If It’s Not in Salesforce, It Didn’t Happen
If a tree falls in a forest and nobody is there to hear it, does it make a sound?
That’s not an existential riddle often discussed among sales teams. But a less philosophical question is pondered in the sales operations world: Did something really happen if it’s not logged in Salesforce?
“Salesforce is our source of truth,” said Alex Miller, the sales operations manager at messaging startup Zinc, which formerly was Cotap. “If it’s not in there, it didn’t happen. That’s very much our mantra. A sales rep can say that they reached out to this person or made a touch on that account. But everything in Salesforce is time-stamped. It’s either true or false. It’s binary. When you have a data-driven approach, you need a central hub of information. For us, it’s Salesforce.”
Zinc is hardly alone. That sentiment is due, in part, to the ubiquitous nature of the popular, cloud-based CRM. But it also speaks to the growing belief that sales should be as much science as the art of persuasion. The way to build a high-performance sales machine is to analyze all the available data about won and lost opportunities to find ways that will make that engine more productive.
But that can’t be done if all the information isn’t available. And so, if it’s not in Salesforce, it didn’t occur.
“This is definitely something that’s becoming more and more important,” said Peter Kazanjy, the founder of the sales ops community, Modern Sales Pros. “If it’s not in the CRM, we lose our ability to analyze our performance, our wins, and our soft spots.”
And it’s the job of sales ops, who are typically in charge of the company’s Salesforce environment, to make sure all of that information is getting into the system — either automatically or by manual entry. So on one hand, sales ops pros are putting tools and automation into place that take away much of the administrative drudgery for a sales rep so they can focus on closing deals. But at the same time, sales ops specialists can be in the uncomfortable position of nagging reps to make sure they’re entering all of their activities.
“Everything needs to be logged,” added Jonathon J. Leon Guerrero, who oversees sales operations at LeanData. “It’s as simple as that. That’s the way you have to think when you’re building a sales process. That’s why if a rep emailed or called someone, and it’s not listed in Salesforce, you just have to assume that it didn’t happen.”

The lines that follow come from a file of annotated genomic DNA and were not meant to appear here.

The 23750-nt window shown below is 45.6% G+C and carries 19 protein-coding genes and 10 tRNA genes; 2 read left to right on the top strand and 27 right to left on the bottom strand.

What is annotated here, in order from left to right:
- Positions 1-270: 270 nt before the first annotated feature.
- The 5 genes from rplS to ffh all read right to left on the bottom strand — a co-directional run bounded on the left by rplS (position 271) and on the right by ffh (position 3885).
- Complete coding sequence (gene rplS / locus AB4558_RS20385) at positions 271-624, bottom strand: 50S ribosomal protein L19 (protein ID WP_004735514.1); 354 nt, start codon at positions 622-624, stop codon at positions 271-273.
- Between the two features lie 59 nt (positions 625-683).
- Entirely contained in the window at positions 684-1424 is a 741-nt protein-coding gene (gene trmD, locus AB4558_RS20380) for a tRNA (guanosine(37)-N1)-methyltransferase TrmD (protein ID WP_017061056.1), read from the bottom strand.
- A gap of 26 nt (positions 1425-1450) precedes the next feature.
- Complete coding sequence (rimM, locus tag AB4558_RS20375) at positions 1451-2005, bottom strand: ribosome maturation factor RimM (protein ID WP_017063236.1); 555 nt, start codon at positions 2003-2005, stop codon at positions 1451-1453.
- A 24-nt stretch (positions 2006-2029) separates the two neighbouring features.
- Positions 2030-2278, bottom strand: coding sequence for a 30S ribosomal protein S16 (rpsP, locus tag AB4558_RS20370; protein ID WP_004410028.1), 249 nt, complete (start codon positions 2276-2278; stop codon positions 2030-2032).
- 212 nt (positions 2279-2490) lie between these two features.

Getting buy-in from the sales team, though, isn’t always easy. Reps want to sell. Keeping precise records of a deal’s progress in a CRM can seem like busy work.
Sometimes it can be generational. A common refrain from seasoned reps can go something like: I just close deals. I hit my number. Let me do my job. Reps who make that argument can have a point, say Miller and Jin Daikoku.
“In sales, if something is working well, people can get away with more,” said Daikoku, the director of inside sales at the cloud app security company Netskope. “They get a longer leash. And it’s a lot easier to judge how well somebody is doing. So when people are set in their ways and are successful, I generally just move out of their way and say, ‘Let me know if I can ever help you out.’ I want them to be successful.”
Miller added that the sales ops person can sometimes be a proxy for reps who don’t have the attention to detail for making sure their activities are logged.
But, he said, it’s a very fine line. Good data is the lifeblood of a strong sales organization. In order to make the best business decisions about where the company needs to go, sales ops needs to have strong insights with what’s going on with accounts.
“For instance, we run a lot of analysis on what’s happening in the pipeline as we try to refine our ideal customer profile,” Miller said. “We want to know in what verticals are deals taking longer than our average deal time. What are our deal velocities? What do our buyers look like? What kind of objections are we seeing? Strong data analysis is what keeps the deals flowing consistently. When you want to scale your team and move up-market, you need that customer data.”
In other words, it’s about making reps think not only about “me,” but also “we.”
Another way to look at this is consider what happens when a sales rep leaves and all the breadcrumbs of an opportunity’s progress aren’t logged. That knowledge just evaporates with the rep’s departure. No digital trail is left behind. Suddenly the business is left with “phantom ops” and those conversations basically revert back to square one.
Historically, Kazanjy added, sales reps have been resistant to CRM compliance because it was viewed as time-consuming and only benefitted the team’s leadership.
“But this is clearly not true because a clean pipeline helps reps jump on deals and handle more opportunities at once,” he said. “And, of course, sales ops can work hard to ensure that activity data flows into the CRM with minimum effort by the rep. That’s a nice way to win hearts and minds on the sales team, in addition to simply showing folks that CRM excellence results in bigger commission checks.”
And when that happens, so to speak, Salesforce adoption surely will increase.